Thursday, August 10, 2017


I hit someone today. With my car.

I wake up at 7. Can't sleep. I've been doing that a lot lately.

Instead of staying in bed, I decide to go work out. Get ahead of the curve.

There's a street in Grand Rapids called "Beltline". It's sort of a pseudo-highway, because it's divided (with a wide, grassy median) and has a 55 MPH speed limit, but there are stoplights every mile or so.

To get to the YMCA, I cross Beltline.

I go down a slight hill (at 30-35 MPH), the light turns green, and three cars go across the intersection. I'm still a few seconds away, but I know how long this light lasts, and I'm going to make it through with no problem.

I'm almost into the intersection, the light is still green, and something flashes into my vision from the left.

It's a cyclist, riding on the shoulder, and he is totally oblivious to the red light he's riding through.

All this happens in the next split second.

I realize I'm going to hit him.
I realize I might kill him.
I lock up the brakes.
I turn the wheel hard right, hoping to avoid t-boning him.
The car starts to slide.
We collide.
I feel the impact of his bike and body against the car.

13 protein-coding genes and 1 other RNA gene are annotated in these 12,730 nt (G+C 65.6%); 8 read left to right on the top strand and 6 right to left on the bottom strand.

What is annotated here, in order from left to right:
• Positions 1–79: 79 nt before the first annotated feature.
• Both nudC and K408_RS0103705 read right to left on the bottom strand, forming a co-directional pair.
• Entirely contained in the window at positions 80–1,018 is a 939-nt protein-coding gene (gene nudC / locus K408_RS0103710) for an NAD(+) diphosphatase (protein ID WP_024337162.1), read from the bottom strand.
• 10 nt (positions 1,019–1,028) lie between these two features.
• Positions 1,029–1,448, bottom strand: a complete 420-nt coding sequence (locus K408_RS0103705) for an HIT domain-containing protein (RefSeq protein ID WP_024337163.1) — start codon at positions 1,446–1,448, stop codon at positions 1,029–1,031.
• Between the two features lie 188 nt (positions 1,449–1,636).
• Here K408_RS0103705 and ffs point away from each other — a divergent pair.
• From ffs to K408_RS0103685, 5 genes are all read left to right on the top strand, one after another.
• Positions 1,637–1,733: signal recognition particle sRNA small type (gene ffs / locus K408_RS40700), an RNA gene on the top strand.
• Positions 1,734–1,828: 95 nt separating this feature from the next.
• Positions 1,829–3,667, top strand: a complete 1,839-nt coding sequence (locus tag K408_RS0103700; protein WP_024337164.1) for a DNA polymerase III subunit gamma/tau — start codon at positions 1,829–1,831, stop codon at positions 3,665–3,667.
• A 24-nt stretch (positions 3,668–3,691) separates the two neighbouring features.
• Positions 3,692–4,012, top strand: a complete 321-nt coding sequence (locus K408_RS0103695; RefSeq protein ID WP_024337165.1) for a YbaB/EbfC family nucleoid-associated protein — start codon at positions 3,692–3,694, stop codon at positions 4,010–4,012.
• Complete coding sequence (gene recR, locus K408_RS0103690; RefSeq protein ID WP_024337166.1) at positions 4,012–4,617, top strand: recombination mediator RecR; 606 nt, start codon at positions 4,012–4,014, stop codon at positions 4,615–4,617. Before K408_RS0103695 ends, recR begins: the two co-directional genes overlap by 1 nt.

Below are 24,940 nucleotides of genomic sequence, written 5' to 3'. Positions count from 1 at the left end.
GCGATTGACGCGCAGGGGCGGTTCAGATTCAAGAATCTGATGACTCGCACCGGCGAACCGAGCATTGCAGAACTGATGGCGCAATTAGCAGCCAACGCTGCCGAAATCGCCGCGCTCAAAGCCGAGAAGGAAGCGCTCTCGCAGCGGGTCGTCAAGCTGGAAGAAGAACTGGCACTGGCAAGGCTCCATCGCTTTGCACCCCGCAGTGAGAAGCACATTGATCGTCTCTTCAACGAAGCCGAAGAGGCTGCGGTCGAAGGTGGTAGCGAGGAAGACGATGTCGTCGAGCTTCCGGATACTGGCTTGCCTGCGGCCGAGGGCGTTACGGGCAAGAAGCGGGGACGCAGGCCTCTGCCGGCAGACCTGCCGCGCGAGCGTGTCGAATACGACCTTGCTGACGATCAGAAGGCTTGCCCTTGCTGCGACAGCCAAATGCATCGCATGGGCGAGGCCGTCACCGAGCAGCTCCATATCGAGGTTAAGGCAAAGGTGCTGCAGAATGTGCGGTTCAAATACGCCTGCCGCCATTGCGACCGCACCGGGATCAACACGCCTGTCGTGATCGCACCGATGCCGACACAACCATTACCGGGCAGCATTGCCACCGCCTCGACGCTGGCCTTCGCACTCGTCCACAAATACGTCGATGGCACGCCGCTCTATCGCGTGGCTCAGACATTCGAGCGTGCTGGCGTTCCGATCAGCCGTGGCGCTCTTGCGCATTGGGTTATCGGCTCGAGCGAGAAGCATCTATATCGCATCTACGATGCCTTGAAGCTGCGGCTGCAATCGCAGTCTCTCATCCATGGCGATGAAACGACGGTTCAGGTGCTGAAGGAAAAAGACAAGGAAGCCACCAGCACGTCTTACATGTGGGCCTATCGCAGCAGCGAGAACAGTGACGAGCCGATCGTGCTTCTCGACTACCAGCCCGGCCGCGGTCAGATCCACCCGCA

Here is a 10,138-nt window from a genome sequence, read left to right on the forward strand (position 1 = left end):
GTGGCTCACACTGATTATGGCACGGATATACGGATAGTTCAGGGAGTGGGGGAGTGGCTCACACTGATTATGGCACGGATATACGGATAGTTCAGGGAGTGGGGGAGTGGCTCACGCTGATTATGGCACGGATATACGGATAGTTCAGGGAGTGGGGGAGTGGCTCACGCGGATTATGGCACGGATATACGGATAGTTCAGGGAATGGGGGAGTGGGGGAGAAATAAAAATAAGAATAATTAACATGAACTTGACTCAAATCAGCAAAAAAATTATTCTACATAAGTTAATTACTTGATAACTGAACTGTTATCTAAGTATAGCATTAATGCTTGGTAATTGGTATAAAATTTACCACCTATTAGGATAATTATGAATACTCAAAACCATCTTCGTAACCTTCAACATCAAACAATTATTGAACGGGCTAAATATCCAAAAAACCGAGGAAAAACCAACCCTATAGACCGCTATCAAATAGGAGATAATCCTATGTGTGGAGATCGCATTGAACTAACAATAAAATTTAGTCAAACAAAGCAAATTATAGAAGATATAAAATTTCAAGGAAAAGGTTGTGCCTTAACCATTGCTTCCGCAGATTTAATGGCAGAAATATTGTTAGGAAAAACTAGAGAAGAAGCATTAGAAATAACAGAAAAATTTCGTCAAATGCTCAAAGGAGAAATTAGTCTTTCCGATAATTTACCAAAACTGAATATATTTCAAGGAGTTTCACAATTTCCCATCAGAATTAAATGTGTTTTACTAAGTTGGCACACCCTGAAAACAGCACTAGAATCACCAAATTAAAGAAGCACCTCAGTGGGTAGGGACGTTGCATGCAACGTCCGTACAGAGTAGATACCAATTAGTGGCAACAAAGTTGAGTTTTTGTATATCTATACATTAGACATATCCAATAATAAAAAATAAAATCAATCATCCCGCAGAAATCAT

I leap out of the car and run to where he's on the road, a few feet from my car. "Totally my fault," he says, as I help him get up. "You had the light."

He looks to be in his mid 40s, moderately fit, maybe 5'8" or a little shorter. Wearing a blue helmet. Solid.

"Are you okay?" I ask.

"Let's move off the road," he says, and I pull the car onto an angled, wide curb.

"I think I'm okay," he says, and he lifts up his left elbow to show a red patch--no lost skin, but a friction burn. "I think that's all."

"I can't believe you bounced off my car and all you have is a friction burn," I say.

"I have a history of bouncing off things," he says.

"How is your bike?" I ask. "Is it still rideable?"

"I think so," he says. He has to open up his rear brakes just a bit because the wheel was out of true, but everything else checks out.

I have to ask.

"What happened? Did you not see the light?"

"I saw it," he says. "I just spaced." He shakes my hand. "At least you weren't going too fast," he says. "Thank you for stopping."

"Why don't you start riding and I'll give you a minute or so?" I ask. "I'll pull up beside you, and if your bike isn't okay or you feel shaky, I can give you a ride."

"Thanks," he says. He mounts his bike and rides off.

About two minutes later, I drive up beside him and roll down the window. He waves. "I'm good," he says.

I wave and drive on.


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